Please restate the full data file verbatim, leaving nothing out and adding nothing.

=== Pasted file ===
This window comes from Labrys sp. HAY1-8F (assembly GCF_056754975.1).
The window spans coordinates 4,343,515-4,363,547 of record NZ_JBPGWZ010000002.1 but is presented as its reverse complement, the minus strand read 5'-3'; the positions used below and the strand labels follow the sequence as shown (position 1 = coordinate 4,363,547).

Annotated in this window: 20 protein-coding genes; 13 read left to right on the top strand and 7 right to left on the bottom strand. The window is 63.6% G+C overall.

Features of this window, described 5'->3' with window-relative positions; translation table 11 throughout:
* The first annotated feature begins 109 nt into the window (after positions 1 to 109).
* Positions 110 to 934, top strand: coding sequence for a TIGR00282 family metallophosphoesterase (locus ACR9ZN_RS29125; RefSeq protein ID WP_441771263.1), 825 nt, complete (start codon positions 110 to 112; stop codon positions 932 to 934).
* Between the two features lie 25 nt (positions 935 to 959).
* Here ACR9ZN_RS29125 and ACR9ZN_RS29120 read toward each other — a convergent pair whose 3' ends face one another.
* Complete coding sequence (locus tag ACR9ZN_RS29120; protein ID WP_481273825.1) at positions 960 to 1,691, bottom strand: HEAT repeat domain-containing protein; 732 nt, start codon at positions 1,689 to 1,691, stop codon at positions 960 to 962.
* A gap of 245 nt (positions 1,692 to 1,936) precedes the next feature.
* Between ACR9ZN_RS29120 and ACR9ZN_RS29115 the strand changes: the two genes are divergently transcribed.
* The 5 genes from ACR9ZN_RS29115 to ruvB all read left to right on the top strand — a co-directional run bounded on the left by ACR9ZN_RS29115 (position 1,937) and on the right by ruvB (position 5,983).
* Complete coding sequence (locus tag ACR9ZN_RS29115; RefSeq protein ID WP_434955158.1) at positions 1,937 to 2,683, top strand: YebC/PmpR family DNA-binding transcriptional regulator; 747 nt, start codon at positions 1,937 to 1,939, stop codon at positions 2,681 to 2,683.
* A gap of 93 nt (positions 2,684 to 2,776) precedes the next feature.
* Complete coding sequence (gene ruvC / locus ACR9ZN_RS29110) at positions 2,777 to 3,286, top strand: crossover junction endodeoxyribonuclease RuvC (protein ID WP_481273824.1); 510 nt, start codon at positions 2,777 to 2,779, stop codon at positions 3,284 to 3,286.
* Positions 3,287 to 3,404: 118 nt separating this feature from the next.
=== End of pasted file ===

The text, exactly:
This window comes from Labrys sp. HAY1-8F (assembly GCF_056754975.1).
The window spans coordinates 4,343,515-4,363,547 of record NZ_JBPGWZ010000002.1 but is presented as its reverse complement, the minus strand read 5'-3'; the positions used below and the strand labels follow the sequence as shown (position 1 = coordinate 4,363,547).

Annotated in this window: 20 protein-coding genes; 13 read left to right on the top strand and 7 right to left on the bottom strand. The window is 63.6% G+C overall.

Features of this window, described 5'->3' with window-relative positions; translation table 11 throughout:
* The first annotated feature begins 109 nt into the window (after positions 1 to 109).
* Positions 110 to 934, top strand: coding sequence for a TIGR00282 family metallophosphoesterase (locus ACR9ZN_RS29125; RefSeq protein ID WP_441771263.1), 825 nt, complete (start codon positions 110 to 112; stop codon positions 932 to 934).
* Between the two features lie 25 nt (positions 935 to 959).
* Here ACR9ZN_RS29125 and ACR9ZN_RS29120 read toward each other — a convergent pair whose 3' ends face one another.
* Complete coding sequence (locus tag ACR9ZN_RS29120; protein ID WP_481273825.1) at positions 960 to 1,691, bottom strand: HEAT repeat domain-containing protein; 732 nt, start codon at positions 1,689 to 1,691, stop codon at positions 960 to 962.
* A gap of 245 nt (positions 1,692 to 1,936) precedes the next feature.
* Between ACR9ZN_RS29120 and ACR9ZN_RS29115 the strand changes: the two genes are divergently transcribed.
* The 5 genes from ACR9ZN_RS29115 to ruvB all read left to right on the top strand — a co-directional run bounded on the left by ACR9ZN_RS29115 (position 1,937) and on the right by ruvB (position 5,983).
* Complete coding sequence (locus tag ACR9ZN_RS29115; RefSeq protein ID WP_434955158.1) at positions 1,937 to 2,683, top strand: YebC/PmpR family DNA-binding transcriptional regulator; 747 nt, start codon at positions 1,937 to 1,939, stop codon at positions 2,681 to 2,683.
* A gap of 93 nt (positions 2,684 to 2,776) precedes the next feature.
* Complete coding sequence (gene ruvC / locus ACR9ZN_RS29110) at positions 2,777 to 3,286, top strand: crossover junction endodeoxyribonuclease RuvC (protein ID WP_481273824.1); 510 nt, start codon at positions 2,777 to 2,779, stop codon at positions 3,284 to 3,286.
* Positions 3,287 to 3,404: 118 nt separating this feature from the next.